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Stories from the valley

Forcing Myself to Procrastinate

Contributed by Dan Macon

Earlier this week, I listened to a Ted Radio Hour podcast during my morning walk. The topic was the role of procrastination in creativity. Research suggests (and my own experience supports) that people who start a project, set it aside for a period, and then restart it, often come up with more creative solutions than those who run with the first idea that occurs to them. When I’m working on something that requires creativity, I find that I work better when I let something percolate in the back of my brain for a bit.

Caring for sheep during lambing season might not seem like a creative endeavor – dealing with lambing problems would seem to call for direct and timely action on the part of the shepherd. And yet I find that sometimes forcing myself to procrastinate is the best course. Let me explain.

Once lambing begins, we check the ewes 3 times a day (in the early morning, at lunchtime, and again in the evening). When I arrive at the lambing pasture (we lamb on property about 7 miles from our home place), I first take a walk through the entire flock to see if we have any new lambs, and to look for any ewes that might be having a difficult delivery. Over time, I’ve learned to understand that what might seem like a problem delivery at first glance might resolve itself without my help if I just give the ewe a bit more time. Intervention can sometimes disrupt the bonding process, which can make it necessary to raise the lamb on a bottle (rather than leaving it with its mother). On the other hand, allowing the ewe to deliver her lambs without assistance usually means she’ll bond with and raise her lambs on her own.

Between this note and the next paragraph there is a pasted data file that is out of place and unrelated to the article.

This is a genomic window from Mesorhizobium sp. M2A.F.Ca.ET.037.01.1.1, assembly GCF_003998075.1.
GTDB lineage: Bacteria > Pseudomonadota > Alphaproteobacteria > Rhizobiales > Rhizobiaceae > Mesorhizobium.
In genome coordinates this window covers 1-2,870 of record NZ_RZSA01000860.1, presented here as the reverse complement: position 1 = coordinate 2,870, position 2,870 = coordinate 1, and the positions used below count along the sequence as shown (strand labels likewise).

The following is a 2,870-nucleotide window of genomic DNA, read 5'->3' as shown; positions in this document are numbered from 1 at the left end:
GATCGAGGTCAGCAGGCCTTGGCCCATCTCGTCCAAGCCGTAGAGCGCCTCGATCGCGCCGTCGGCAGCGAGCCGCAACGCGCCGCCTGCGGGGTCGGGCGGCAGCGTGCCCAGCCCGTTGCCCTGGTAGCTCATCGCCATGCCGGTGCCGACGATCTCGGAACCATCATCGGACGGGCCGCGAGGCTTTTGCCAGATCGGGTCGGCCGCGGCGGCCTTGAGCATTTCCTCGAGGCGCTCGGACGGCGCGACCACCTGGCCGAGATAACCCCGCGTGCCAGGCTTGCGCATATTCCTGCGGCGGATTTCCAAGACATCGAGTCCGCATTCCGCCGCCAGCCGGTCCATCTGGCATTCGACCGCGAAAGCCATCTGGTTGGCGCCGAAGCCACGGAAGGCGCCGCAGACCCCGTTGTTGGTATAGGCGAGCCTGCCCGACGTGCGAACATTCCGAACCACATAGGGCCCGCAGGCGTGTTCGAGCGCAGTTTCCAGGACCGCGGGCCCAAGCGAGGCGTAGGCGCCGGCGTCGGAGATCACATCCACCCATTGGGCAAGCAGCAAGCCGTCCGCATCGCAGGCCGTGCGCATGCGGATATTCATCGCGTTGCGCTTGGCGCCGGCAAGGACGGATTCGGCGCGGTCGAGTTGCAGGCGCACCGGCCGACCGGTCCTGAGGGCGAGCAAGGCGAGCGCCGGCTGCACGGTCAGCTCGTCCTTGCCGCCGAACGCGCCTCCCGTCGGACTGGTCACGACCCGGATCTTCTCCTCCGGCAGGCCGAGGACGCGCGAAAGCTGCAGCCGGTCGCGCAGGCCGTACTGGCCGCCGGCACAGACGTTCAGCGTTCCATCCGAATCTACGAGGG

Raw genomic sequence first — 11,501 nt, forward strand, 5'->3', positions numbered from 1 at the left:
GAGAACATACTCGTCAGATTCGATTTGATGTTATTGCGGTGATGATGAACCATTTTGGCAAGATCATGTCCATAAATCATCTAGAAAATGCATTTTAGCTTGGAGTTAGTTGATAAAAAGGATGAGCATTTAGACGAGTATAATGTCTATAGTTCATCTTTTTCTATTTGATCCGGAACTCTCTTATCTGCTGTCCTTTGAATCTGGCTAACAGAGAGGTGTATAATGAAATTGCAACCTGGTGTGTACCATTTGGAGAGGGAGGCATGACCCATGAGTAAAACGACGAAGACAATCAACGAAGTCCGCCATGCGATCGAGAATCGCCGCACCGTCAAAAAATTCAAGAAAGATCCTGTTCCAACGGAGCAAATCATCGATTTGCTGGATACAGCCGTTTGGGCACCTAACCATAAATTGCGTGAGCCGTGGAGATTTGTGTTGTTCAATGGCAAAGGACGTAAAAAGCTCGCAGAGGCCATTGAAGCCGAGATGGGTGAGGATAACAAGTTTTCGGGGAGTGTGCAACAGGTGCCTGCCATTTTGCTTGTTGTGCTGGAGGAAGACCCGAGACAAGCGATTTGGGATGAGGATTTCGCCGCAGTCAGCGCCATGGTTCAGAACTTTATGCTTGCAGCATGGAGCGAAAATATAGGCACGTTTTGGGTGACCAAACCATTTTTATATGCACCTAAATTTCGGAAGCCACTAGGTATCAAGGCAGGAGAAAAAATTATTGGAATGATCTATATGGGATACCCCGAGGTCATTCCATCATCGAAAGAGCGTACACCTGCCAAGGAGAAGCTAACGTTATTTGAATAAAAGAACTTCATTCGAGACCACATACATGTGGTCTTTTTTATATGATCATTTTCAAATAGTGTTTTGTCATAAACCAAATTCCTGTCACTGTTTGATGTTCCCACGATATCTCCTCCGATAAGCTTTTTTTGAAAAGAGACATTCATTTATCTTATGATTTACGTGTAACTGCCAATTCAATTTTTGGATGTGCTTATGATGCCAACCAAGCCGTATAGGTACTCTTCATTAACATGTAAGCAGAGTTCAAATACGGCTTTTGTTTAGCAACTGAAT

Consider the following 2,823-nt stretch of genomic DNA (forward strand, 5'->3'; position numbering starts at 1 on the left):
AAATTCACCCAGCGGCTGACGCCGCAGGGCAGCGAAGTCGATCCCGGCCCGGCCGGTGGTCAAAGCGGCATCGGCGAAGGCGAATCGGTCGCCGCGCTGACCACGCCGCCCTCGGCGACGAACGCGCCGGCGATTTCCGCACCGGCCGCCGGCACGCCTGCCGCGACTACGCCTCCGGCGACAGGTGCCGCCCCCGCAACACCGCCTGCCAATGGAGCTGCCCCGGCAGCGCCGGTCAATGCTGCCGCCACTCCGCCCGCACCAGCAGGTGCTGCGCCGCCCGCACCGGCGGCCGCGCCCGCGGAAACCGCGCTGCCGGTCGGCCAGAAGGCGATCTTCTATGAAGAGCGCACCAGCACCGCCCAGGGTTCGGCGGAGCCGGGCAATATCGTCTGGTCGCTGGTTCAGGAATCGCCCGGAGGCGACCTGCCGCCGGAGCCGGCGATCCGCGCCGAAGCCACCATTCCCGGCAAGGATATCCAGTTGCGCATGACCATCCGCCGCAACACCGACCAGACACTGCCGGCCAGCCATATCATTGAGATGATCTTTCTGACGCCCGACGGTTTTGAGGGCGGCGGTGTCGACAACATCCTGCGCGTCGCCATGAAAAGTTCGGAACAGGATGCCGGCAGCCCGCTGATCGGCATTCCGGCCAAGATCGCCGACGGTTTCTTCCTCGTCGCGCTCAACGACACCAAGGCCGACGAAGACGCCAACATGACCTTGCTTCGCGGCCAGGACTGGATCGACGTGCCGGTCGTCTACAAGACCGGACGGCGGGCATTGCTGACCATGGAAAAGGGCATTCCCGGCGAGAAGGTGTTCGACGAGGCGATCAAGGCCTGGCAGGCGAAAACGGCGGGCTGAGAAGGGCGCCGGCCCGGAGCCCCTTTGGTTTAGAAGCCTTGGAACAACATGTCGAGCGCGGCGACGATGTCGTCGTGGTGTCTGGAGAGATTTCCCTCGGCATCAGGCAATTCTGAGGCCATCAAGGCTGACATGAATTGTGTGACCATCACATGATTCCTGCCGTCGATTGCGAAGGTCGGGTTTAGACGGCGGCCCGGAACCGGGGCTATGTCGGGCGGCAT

During lambing, I become very focused on the details of my work. Lambs in our system need to get marked within 24 hours of birth (marking means that we eartag the lambs, dip their umbilical cords in iodine, and dock their tails to prevent flystrike). For someone like me with a Type A personality, slowing down and waiting is difficult. Consequently, I’ve developed a routine over the years to help me be patient. In many ways, I suppose, I force myself to procrastinate. Rather than jump in and help a ewe immediately, I’ll get the rest of my tasks done first – I’ll mark the new lambs, feed the guard dogs, and check the fence. Two times out of three (at least), by the time I come back to the ewe in question, she’s delivered her lambs.

Obviously, there are exceptions to my rule. If I see a lamb being born back legs first, or with front feet but no head showing, I’ll help the ewe immediately. And this brings me back to the podcast. Creativity, according to a researcher from the Wharton School, is maximized when procrastination is balanced with action. Waiting to complete a project until the very last minute can be as detrimental as rushing through with our first idea. In my shepherding world, I think this means balancing patience and judgement – something that only comes with experience.